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Lethbridge celebrates a thriving year of visitors during National Tourism Week

Tourism continues to thrive in Lethbridge, Alta.

In 2023, the city saw a 32 per cent increase year over year in passenger volumes at the Lethbridge Airport and a 5.6 per cent increase in vehicle traffic.

According to Tourism Lethbridge CEO Erin Crane, National Tourism Week helps to recognize the growing economy in southern Alberta through a variety of events, attractions and experiences.

“In 2023 we saw a decrease from 2022. We were at about 19 million this year, and you know that actually is a really good number to have,” explained Crane.

“It was just in 2022, we had hosted some major events like the Tim Hortons Brier, Alberta Treaty Hockey Provincials and what those numbers tell us, and it’s nice that we’re tracking them, is to see these ebbs and flows.”

Crane said Tourism Lethbridge’s goal is to have some major events coming in every single year, so the tourism platform doesn’t rise and fall as much as they’ve seen in years past.

“There’s a vitality wheel that I often talk about,” said Crane. “You know that if you create a community where people want to visit, you’ve created a community where people want to live, and if you create a community where people want to live you’ve created a community where people want to work.”

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“If you create a community where people want to work, you create a community where people want to invest. Investment brings more visitors, and the cycle continues and that’s the forward momentum that we want to see here in Lethbridge,” she continued.

Local hot spots like Nikka Yuko Japanese Garden shared their excitement for the recent boost in visitation.

“So, both during the summertime and the winter months we did over 35,000 people which is a 32 per cent increase and 16 per cent respectively,” said Erik Granson, marketing and events manager for Nikka Yuko Japanese Garden.

“One of the most amazing things actually is the increase in attendance from both Medicine Hat and Edmonton as well during the Winter Lights Festival.”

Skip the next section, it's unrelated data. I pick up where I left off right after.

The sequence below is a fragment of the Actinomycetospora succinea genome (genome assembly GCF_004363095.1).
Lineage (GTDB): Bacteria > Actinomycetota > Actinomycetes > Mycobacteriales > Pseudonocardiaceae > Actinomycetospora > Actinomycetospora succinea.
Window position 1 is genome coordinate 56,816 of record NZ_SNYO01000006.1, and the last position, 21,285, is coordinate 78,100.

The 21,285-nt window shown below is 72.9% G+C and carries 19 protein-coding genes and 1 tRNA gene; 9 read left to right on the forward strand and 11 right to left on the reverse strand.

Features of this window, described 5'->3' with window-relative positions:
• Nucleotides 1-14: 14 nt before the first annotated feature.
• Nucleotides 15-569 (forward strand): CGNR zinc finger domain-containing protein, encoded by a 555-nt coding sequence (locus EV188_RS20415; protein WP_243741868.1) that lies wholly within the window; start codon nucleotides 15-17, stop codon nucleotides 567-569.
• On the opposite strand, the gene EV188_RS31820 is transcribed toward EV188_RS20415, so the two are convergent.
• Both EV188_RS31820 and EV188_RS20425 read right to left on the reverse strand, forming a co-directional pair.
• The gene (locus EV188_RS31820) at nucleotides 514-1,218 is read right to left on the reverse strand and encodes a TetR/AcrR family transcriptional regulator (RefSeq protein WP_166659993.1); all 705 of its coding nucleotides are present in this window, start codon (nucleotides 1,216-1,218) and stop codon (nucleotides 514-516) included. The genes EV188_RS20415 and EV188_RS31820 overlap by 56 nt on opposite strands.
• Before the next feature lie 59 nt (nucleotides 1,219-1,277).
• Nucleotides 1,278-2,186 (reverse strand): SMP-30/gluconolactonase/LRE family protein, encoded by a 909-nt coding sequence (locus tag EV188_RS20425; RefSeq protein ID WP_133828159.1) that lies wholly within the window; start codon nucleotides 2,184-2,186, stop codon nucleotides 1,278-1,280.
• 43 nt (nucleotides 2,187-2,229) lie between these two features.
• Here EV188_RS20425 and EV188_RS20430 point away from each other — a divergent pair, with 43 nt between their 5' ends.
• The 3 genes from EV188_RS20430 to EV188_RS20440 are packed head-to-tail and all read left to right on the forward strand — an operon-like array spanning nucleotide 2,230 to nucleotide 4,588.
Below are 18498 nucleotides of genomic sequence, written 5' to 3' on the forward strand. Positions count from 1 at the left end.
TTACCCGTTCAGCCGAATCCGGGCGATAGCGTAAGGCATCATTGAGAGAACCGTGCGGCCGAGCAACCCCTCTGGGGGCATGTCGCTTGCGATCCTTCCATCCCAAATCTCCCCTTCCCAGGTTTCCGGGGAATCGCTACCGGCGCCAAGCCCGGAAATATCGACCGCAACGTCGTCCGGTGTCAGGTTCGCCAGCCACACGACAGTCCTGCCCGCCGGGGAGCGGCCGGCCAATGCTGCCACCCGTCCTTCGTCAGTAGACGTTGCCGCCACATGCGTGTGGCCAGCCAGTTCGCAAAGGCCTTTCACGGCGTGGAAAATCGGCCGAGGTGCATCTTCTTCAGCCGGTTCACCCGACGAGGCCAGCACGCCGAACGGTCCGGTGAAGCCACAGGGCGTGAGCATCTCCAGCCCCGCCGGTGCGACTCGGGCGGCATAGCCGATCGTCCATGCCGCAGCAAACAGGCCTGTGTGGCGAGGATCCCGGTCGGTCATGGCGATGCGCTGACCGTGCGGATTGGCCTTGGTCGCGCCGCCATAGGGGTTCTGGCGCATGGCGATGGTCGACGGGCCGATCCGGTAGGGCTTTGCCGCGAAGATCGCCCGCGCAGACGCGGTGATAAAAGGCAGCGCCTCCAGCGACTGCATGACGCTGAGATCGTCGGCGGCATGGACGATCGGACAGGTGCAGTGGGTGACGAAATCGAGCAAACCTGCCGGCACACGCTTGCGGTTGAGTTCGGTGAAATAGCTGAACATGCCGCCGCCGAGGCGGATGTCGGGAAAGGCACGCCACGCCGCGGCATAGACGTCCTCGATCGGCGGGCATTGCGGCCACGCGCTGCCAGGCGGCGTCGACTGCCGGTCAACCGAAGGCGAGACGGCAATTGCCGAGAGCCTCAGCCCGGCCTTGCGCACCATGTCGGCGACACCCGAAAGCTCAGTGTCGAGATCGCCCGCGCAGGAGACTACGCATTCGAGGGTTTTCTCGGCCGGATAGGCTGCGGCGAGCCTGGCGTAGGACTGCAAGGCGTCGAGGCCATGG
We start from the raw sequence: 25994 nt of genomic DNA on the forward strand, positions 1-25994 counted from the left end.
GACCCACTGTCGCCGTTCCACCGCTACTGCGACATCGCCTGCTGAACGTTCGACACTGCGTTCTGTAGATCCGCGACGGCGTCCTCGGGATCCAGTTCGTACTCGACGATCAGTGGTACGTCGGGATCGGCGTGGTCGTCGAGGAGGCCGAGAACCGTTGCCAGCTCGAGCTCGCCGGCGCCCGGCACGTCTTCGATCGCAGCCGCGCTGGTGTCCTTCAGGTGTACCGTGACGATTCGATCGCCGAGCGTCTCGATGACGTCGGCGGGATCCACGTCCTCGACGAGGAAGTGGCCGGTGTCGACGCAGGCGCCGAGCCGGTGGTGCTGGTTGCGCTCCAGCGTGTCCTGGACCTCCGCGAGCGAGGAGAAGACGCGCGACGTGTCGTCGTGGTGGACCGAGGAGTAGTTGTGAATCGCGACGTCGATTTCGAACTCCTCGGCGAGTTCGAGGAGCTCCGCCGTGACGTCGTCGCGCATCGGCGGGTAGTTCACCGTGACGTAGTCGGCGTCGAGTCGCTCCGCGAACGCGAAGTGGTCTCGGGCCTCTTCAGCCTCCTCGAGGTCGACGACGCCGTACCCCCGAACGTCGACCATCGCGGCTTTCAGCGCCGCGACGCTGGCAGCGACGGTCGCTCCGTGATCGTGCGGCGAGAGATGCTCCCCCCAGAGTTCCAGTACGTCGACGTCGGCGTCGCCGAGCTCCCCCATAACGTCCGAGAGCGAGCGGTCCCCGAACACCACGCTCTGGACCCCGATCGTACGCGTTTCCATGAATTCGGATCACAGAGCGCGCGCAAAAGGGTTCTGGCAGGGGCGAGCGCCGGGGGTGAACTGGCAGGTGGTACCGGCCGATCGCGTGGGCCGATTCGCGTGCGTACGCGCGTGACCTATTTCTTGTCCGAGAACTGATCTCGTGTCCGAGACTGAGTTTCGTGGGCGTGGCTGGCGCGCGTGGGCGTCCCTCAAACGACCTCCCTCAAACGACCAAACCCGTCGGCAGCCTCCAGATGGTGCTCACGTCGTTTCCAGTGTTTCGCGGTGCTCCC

Granson adds that earlier this year, staff from the Japanese Garden, which is set to open in May, attended the Garden Conference in Victoria and were presented with a major award.

“Our executive director was there, and we actually ended up getting a ‘Top 10 Gardens Worth Traveling For’ (recognition). That’s beating the Singapore gardens and many others that were in there. It’s humbling to be a part of that group, but also it’s really exciting to really showcase this top-10 garden in our own backyard,” said Granson.”

In addition, the Galt Museum & Archives and Fort Whoop-Up shared their own successes with the presentation of their annual report on April 18 at Lethbridge City Hall.

“We’re very proud of all our volunteers and all the activities happening at the Fort and Galt,” said Jesse Sadlowski, board chair for the Galt Museum.

“Our Fort has our attendance up by 20 per cent, as well as the Galt attendance is up at nine per cent.”

Lethbridge isn’t the only thriving community, with Minister of Tourism and Sport Joseph Schow sharing that the province as a whole is seeing alleviated pressures in the sector.

“International travellers that we want to see come back to Alberta after the pandemic are coming back by the droves and the numbers tell us exactly that,” said Schow. “We have actually matched pre-pandemic levels spending from international travellers in three quarters in 2023, instead of four from 2019.”

International visitor spending reached $2.53 billion in those three quarters of 2023, compared to $2.28 billion in international spending for all of 2019.

A new tourism strategy implemented by the province back in February also looks to reach a goal of growing Alberta’s visitor economy to $25 billion in annual visitor spending by 2035.

“Now that we’re out of the pandemic, I think it’s a great time for us to start planning long-term,” Schow said. “We’ve set this goal, which I think is very achievable, by relying upon things like increasing air access, working to develop Indigenous tourism, working with government and making sure we have collaboration there, ensuring that we’re working with post-secondary schools and creating immigration streams to meet the labour needs and so many other factors,” added Schow.

The Tourism Industry of Canada indicates the sector has infused $100 billion into the Canadian economy and fuels the creation of one in 10 jobs nationally.

&copy 2024 Global News, a division of Corus Entertainment Inc.


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